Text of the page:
Most of us have told a white lie to manage our interpersonal relationships, but how many of them were convincing? While some of us can lie with a straight face, others are as obvious as Pinocchio. According to a recent study to be published in the journal Consciousness and Cognition, holding in your pee while trying to tell a lie could actually make you become a better liar.

“Lying requires a great deal of mental resources,” Iris Blandon-Gitlin, author of the study told PopSci. “You have to juggle a lot of information.”

“Manipulation of information such as suppressing irrelevant thoughts — i.e. telling the truth — and providing a believable story while monitoring one’s and others’ behavior, are among the tasks that the liar has to juggle.”

Blandon-Gitlin and her colleagues sought to investigate the inhibitory-spillover-effect (ISE) — the benefits from self-control in one task “spill over” to control other tasks — on a deception task by recruiting 22 college students to fill out questionnaires about their views on social issues, such as abortion and the death penalty, knowing that they would be interviewed about their opinions later. Prior to the interview, researchers asked the participants to drink 700 milliliters (ml) of water, while the other half only had to drink 50ml, as part of a (fake) taste-test experiment. After a 45-minute waiting period, the students sat for their video-taped interviews.

Some students were asked to field interview questions truthfully and the others were instructed to lie. Then they were broken down into two groups — liars and truth-tellers with urgent and less-urgent needs to empty their bladders. A completely different group of student volunteers observed the tapes, rating a number of physical and verbal behaviors that are associated with detecting deception.

In a second experiment, the same taped interviews were shown to a third group of students. Instead of assessing their behavior, the students were asked to weigh in on whether they thought the interviewees were lying or telling the truth.

Across both experiments, students who had to pee more urgently showed less behavioral cues associated with deception and were more convincing when lying about their opinions compared with those who drank less water. Those who had to pee created more intricate, complex lies, which researchers interpreted as having greater mental control. A full bladder did not have the same impact on truth-telling.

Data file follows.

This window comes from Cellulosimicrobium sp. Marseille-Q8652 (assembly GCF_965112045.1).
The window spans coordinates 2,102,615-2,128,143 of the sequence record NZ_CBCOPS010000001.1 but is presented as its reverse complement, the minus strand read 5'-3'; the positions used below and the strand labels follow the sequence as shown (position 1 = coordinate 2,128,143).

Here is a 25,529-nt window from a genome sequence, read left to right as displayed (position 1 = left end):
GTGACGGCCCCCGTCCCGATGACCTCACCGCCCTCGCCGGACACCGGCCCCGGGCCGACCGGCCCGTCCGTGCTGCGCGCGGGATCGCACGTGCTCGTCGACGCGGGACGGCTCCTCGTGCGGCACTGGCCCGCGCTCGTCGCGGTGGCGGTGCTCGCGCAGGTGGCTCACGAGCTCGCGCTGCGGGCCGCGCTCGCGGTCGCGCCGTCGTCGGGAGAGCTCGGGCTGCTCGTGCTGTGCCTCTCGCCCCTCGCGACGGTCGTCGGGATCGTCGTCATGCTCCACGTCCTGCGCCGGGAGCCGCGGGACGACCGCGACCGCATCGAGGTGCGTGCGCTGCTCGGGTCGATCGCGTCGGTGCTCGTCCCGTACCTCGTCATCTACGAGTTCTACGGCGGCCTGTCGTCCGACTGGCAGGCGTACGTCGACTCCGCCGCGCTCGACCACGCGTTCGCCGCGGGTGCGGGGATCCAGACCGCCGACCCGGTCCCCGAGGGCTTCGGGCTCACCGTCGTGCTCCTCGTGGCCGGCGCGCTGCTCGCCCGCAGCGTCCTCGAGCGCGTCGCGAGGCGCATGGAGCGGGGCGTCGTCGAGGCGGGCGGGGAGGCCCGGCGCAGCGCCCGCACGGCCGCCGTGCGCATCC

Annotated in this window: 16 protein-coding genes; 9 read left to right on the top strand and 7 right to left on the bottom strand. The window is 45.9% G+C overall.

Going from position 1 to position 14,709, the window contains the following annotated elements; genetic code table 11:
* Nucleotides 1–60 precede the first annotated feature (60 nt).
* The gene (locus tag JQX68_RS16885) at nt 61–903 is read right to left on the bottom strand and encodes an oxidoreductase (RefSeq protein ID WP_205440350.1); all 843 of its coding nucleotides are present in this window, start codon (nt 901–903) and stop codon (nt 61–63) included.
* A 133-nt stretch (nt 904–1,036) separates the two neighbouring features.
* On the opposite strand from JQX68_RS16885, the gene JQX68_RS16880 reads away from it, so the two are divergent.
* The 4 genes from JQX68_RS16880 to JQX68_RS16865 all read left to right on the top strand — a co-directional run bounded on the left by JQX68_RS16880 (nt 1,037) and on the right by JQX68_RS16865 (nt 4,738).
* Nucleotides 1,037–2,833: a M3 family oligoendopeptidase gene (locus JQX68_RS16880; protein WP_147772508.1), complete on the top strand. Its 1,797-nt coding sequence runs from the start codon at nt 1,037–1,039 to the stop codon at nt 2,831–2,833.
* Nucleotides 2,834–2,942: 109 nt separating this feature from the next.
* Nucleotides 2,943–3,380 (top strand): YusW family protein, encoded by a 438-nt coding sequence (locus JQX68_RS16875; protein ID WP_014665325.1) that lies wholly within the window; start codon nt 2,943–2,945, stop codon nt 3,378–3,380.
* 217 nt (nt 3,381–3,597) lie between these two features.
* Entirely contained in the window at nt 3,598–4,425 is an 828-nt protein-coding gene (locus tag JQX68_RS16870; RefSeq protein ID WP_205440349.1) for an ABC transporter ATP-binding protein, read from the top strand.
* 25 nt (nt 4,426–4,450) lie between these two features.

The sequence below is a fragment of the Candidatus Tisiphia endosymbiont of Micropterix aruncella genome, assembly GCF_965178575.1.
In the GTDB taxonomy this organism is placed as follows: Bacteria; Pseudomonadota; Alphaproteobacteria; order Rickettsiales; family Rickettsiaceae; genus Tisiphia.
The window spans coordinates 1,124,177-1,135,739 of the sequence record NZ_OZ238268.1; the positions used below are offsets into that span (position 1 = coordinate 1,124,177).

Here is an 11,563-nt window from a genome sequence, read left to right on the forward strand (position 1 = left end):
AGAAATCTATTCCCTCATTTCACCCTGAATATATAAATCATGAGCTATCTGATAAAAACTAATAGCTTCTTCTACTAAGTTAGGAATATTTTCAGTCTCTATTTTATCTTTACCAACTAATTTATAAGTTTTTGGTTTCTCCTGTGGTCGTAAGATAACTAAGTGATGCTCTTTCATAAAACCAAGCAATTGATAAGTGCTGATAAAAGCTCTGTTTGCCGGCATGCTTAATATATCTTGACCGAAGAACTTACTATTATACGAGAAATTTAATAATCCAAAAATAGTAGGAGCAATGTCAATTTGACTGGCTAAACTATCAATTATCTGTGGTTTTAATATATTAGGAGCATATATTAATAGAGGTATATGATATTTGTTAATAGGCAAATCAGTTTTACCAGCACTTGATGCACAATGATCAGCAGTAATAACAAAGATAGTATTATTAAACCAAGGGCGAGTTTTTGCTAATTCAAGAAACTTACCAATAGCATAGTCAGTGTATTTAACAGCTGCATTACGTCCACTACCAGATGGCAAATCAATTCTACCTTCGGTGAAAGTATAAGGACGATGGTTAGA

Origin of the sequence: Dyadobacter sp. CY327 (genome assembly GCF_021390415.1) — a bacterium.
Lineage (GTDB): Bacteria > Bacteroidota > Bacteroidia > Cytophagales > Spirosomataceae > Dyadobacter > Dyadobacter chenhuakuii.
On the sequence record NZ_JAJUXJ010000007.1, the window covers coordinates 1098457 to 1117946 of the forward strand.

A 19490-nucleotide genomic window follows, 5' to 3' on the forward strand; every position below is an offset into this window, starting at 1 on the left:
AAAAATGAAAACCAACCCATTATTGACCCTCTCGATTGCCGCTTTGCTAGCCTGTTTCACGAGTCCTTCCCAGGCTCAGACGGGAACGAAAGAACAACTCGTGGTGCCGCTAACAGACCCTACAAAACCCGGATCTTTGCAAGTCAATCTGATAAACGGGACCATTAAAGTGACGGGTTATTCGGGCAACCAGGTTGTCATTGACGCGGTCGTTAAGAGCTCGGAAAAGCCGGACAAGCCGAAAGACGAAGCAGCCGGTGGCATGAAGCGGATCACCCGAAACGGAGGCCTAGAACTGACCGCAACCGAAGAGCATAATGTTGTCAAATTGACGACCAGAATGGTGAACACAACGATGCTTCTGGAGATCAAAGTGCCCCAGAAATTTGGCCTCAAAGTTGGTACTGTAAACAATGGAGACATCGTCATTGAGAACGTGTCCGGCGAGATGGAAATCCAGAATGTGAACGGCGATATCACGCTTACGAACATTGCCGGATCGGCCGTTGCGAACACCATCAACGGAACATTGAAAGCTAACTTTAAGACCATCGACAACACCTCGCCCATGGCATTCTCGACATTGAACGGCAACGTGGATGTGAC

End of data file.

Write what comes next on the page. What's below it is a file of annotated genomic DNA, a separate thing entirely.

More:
This small study suggests this full bladder technique might make deception easier as long as the desire to pee isn’t overwhelming. “If it’s just enough to keep you on edge, you might be able to focus and be a better liar,” Blandon-Gitlin told New Scientist.

The study provides supporting evidence for another 2011 study published in the journal Psychological Science, which found people with full bladders are better at suppressing their impulses for instant gratification. Peeing in the moment you feel the urge is easier and satisfying, but this could become an issue if we’re in a place that has no access to a bathroom. This suggests different activities that require self-control share similar processes in the brain, meaning engaging in self-control can enhance another activity.

So what happens in the brain that allows us to become better at lying when we have the urge to pee?

Lying is a cognitive complex task that does require a great deal of inhibitory control. For example, in order for us to lie, our brains have to inhibit the urge to tell the truth. So, if the brain is already inhibiting the urge to pee, it could make it easier for us to lie.

This is able to occur since the inhibitory network is not domain-specific, therefore, activating the network with one self-control act will activate other parts of the network. This is the OSE in full effect.

So truth be told, if you must lie, hold your pee in.

Sources: Fenn E, Blandon-Gitlin I, Coons J et al. The inhibitory spillover effect: Controlling the bladder makes better liars. Consciousness and Cognition. 2015.

Tuk MA, Trampe D, and Warlop L. Inhibitory Spillover: Increased Urination Urgency Facilitates Impulse Control in Unrelated Domains. Psychological Science. 2011.